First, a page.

Saudi Arabia has taken the rare step of suspending religious pilgrimages to the kingdom and limiting entry by tourists to help prevent the spread of coronavirus.
Muslim pilgrims travelling from abroad to perform the non-compulsory Umrah pilgrimage to the holy city of Mecca or visit a sacred site in Medina will not be allowed to enter the kingdom, nor will tourists from countries “where the spread of coronavirus represents a danger”, according to a Foreign Ministry statement.
The statement didn’t identify the countries, but Emirates Airlines said on its website that entry was banned to tourist visa holders with passports from 23 destinations including China, Hong Kong, Macau, Iran, Italy, South Korea, Japan and Thailand.
The steps are temporary and subject to ongoing evaluation, according to the Foreign Ministry statement, which was published by the official Saudi Press Agency. The restrictions do not apply to the compulsory and better-known Hajj pilgrimage, which doesn’t begin this year until the end of July.
No infections had been reported by Saudi Arabian authorities as of Wednesday. But the government is acting preventively after neighbouring countries including Kuwait, Bahrain, Iraq and the United Arab Emirates flagged dozens of cases.
Tourism currently accounts for about 3 per cent of Saudi Arabia’s gross domestic product, and the new travel restrictions create a hiccup for efforts to develop the industry as a new non-oil sector. Suspending religious visits, a source of income and national pride, is a particularly dramatic step for the steward of Islam’s holiest sites.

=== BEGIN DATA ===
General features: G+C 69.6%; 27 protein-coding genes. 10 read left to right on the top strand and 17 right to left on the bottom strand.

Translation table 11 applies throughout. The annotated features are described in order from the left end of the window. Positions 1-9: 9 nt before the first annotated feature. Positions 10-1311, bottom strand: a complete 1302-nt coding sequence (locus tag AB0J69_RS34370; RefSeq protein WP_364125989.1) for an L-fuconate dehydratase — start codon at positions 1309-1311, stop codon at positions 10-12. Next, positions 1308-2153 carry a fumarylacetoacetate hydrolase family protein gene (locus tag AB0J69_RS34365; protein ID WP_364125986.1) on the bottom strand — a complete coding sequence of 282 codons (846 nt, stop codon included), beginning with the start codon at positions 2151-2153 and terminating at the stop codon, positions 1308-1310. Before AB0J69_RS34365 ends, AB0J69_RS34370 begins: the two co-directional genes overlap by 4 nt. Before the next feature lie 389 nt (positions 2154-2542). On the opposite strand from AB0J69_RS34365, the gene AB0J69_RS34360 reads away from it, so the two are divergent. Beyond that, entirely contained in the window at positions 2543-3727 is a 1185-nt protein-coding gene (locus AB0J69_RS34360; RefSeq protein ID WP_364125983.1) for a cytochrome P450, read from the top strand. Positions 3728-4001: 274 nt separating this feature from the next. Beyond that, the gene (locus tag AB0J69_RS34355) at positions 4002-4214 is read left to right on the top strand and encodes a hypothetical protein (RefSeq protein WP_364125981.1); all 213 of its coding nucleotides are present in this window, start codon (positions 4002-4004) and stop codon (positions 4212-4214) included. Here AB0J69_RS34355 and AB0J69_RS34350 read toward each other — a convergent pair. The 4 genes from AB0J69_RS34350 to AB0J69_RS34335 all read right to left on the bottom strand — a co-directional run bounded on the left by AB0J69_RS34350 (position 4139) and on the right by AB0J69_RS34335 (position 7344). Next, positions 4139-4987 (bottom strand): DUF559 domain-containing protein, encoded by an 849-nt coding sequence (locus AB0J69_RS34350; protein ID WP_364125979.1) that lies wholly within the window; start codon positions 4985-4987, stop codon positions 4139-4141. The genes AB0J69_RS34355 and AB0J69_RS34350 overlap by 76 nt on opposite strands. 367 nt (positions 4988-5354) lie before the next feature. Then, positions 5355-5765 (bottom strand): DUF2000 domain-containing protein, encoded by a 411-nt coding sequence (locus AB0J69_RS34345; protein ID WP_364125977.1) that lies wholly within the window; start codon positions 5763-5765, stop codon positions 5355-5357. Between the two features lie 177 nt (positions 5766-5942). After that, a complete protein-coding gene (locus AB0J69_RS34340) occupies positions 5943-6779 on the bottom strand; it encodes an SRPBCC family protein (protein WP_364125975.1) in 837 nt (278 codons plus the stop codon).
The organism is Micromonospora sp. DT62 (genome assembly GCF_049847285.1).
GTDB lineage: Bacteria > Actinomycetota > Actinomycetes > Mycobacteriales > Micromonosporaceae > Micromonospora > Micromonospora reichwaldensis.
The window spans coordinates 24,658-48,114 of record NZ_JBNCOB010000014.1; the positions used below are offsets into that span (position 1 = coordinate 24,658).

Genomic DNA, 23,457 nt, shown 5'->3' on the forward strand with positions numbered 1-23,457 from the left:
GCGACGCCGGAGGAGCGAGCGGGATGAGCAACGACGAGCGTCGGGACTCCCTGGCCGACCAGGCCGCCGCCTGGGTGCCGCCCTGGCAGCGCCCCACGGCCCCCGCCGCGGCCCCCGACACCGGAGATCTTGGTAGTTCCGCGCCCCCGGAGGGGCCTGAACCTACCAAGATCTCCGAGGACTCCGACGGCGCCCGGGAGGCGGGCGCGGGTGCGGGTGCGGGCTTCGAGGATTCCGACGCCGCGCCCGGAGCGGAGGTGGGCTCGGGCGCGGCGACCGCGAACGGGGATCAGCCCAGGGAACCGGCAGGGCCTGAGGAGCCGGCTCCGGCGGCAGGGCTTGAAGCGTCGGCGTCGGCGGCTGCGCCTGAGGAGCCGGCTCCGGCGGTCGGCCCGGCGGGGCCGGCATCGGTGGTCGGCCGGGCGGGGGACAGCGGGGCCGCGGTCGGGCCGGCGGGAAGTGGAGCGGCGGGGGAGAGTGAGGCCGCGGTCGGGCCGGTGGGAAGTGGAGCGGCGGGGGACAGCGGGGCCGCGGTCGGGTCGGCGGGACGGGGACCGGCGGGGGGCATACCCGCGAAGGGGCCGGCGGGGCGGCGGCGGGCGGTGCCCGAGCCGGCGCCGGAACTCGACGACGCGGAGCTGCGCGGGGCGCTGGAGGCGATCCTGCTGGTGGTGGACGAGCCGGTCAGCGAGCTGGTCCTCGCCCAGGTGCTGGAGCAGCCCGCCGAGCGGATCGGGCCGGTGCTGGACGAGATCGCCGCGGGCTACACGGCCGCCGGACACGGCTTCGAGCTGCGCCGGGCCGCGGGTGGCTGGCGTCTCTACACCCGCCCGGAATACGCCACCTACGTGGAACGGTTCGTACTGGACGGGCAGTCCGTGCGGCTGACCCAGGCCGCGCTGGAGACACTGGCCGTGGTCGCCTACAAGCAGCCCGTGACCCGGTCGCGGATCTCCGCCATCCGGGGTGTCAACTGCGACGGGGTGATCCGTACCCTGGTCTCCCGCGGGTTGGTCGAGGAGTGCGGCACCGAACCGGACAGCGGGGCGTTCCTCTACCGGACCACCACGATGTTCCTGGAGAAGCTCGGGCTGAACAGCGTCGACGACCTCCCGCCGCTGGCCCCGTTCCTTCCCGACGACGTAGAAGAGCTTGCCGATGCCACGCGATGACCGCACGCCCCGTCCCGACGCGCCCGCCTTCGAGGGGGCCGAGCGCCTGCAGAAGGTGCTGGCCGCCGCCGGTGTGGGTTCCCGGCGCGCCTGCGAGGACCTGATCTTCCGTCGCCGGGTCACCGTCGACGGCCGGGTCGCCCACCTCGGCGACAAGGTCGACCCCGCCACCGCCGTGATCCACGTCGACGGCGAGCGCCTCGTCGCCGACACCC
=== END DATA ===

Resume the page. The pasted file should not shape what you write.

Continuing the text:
Mecca, birthplace of the Prophet Muhammad, is home to Islam’s holiest site inside the Grand Mosque. Medina is where Islam’s founder is buried. The Umrah pilgrimage alone brought almost 7 million visitors from October 2018 to May 2019, according to government data.
The fasting month of Ramadan – a favoured period for Umrah pilgrimages to Mecca – starts toward the end of April.
“Pilgrimage visits are the main source of tourism into the country,” said Monica Malik, chief economist at Abu Dhabi Commercial Bank. “Though this isn’t a key driver of economic activity, the measure could have impact on private consumption. However, this is an important precautionary move and much will depend on how long the measures last.”
Crown Prince Mohammed bin Salman’s economic transformation plan identified Islamic pilgrimage as a key source of non-oil revenue. Officials want to attract 30 million Umrah visitors per year by 2030.
Cases of the novel coronavirus in neighbouring Gulf Arab countries have been traced to Iran, which has reported 158 cases, including 19 deaths. Kuwait has reported 43 cases, Bahrain 33 and the United Arab Emirates 13, while Oman has reported 4. Bahrain’s cases include four Saudi women who had been visiting Iran and are being treated in Bahrain until they recover, the Saudi Health Ministry said on its Twitter account.